ACentral Point woman who discovered a large sinkhole on the side of her property at Thanksgiving spent Christmas stressing about borrowing money to repair the hole.
After fighting a losing battle with her insurance company, she found out she may now have to deal with state archaeology officials, after some old bottles turned up in the sinkhole.
Lori Etapa discovered what would become a sinkhole 20 feet deep by 15 feet wide on the side of her yard at Maple and North Fifth streets. She spent most of December requesting insurance information that she anticipated would resolve the problem.
She has since learned that insurance won't cover the sinkhole despite what she says appears to be a former root cellar or well that may have caused the ground to collapse.
Etapa said she was told her insurance policy does not cover earthquakes or earth movement. She consulted a lawyer, she said, because earth-movement coverage more typically covers earth movement caused naturally, rather than due to failure of a man-made structure.
Etapa said this week she and her husband were waiting for bank information to determine the least expensive route of borrowing between $2,500 and $4,000 to get rid of the large crater outside her bedroom window.
"One of the contractors wanted $4,000 to fix it. We might try to do it ourselves for a couple thousand," she said.
The hole was filled with ground water, but a search using a fishing net yielded a dozen antique bottles filled with various fluids.
That discovery produced yet another hiccup. Etapa learned that bottles fished from the sinkhole, estimated to be 70 to 80 years old, could fall under state laws on archaeological digs and have to be reported to the state, which would also have authority over when Etapa could fill the hole.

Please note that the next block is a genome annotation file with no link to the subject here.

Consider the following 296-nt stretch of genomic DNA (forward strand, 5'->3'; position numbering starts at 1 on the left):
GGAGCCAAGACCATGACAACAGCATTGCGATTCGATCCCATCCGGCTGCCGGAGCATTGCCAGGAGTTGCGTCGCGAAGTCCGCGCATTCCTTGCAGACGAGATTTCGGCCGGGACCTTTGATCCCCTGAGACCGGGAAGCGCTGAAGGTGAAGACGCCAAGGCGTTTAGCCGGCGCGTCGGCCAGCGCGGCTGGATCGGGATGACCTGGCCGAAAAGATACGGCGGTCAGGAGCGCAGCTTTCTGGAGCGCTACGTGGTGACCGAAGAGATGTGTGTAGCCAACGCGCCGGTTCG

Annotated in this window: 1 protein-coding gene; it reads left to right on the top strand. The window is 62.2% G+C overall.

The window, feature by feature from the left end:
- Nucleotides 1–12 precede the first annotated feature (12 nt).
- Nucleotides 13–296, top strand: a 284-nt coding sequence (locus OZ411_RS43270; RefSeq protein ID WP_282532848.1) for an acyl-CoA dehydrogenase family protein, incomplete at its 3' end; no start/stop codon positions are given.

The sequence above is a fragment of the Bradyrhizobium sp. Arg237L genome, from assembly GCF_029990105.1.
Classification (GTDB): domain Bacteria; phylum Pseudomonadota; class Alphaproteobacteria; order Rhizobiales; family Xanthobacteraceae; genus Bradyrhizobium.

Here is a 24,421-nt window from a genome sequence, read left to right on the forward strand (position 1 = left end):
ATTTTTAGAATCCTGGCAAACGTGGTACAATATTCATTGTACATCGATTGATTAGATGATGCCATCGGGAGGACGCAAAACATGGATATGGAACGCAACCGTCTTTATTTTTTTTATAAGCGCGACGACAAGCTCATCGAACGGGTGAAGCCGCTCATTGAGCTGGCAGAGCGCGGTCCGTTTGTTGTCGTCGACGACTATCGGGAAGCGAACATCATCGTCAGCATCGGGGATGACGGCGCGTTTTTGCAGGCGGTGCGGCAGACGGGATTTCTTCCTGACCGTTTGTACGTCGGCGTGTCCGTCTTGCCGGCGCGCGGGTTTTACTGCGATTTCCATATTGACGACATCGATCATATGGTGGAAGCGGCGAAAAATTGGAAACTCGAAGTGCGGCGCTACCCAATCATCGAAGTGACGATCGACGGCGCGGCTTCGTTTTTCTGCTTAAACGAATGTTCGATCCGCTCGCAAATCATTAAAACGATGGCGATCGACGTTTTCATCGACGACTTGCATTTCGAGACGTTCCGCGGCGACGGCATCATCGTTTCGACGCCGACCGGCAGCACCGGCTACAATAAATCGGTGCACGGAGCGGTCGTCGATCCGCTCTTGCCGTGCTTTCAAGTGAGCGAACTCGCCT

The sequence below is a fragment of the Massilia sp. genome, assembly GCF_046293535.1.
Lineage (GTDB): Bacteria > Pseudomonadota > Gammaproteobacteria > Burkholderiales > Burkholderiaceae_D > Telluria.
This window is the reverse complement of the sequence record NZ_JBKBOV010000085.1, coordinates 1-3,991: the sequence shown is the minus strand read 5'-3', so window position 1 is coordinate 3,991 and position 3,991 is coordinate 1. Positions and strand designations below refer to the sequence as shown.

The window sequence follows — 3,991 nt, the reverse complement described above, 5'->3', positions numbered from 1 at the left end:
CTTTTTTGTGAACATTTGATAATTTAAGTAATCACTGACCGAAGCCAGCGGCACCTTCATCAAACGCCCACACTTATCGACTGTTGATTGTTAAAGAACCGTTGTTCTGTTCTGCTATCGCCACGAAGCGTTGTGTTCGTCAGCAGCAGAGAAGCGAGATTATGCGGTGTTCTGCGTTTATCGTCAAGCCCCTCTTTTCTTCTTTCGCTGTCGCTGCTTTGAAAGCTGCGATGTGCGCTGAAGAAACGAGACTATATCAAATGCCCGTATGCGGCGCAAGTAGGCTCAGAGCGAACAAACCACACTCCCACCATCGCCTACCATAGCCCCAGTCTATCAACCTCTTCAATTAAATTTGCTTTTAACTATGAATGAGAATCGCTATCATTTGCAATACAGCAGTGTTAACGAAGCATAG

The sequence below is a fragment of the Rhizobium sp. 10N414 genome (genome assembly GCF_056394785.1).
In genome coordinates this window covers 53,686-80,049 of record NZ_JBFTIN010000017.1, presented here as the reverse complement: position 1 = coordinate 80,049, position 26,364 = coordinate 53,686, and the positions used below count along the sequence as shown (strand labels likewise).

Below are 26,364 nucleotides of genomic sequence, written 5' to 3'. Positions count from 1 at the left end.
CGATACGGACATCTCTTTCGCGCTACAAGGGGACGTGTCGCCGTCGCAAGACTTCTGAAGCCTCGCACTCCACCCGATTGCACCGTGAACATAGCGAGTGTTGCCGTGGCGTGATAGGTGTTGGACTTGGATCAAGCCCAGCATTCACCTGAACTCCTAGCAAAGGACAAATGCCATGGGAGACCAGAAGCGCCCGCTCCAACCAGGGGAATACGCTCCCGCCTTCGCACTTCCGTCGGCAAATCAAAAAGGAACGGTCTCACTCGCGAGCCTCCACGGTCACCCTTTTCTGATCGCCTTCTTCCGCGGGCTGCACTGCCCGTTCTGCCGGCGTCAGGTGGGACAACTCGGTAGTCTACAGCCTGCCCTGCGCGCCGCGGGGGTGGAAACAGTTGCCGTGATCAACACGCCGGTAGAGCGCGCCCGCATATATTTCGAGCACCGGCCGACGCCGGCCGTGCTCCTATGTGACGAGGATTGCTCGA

While Etapa considered legal action against her insurance company, she said she felt spending borrowed money to fill the hole was a wiser move than pursuing a lawsuit she may or may not win.
"If we lose, then we would still be out the money to fill the hole," said a frustrated Etapa, noting that, "if someone fell in the hole and broke a leg, my policy would have to cover that!"
"We were told, after many days of waiting, that even if the house had fallen into that hole, it would not have been covered either, all because of how they decide to read our policy."
Etapa's agent for Farmers Insurance, Harry Gerhard, sympathized with his longtime customer but said earthquake coverage, which addresses earth movement, would have helped Etapa deal with the sinkhole.
"Unfortunately this was one of those things that don't fall under the realm of normal homeowners' policies. I don't have the full details of what even happened but the city said it wasn't because of any drainage of water or sewer lines," Gerhard said.
"Sometimes insurance policies and wording can be very confusing. It's frustrating, even as an agent. They were upset there wasn't coverage but at this point the best bet is to protect against any further damage and get that situation stabilized."
Regarding the potential historical significance of finding the old bottles, historian George Kramer said he was surprised that the origin of the hole had not been determined and that state officials had not contacted Etapa.
"If she thinks it's an archaeological site, before she can do anything with it, she has to have a professional archaeologist look at it," said Kramer.
"If there's a chance that it is an archaeological site, she would still own the items she found unless it fell under certain types of items."
Etapa quipped that perhaps the state could examine and repair her sinkhole.
"Heck, let's call the state and see if they want to deal with it for me," she said.
"Maybe we can sell tickets to help pay for filling in the hole, because I have absolutely no money and I never imagined I didn't have insurance that would deal with this."
Buffy Pollock is a freelance reporter living in Medford. Email her at firstname.lastname@example.org.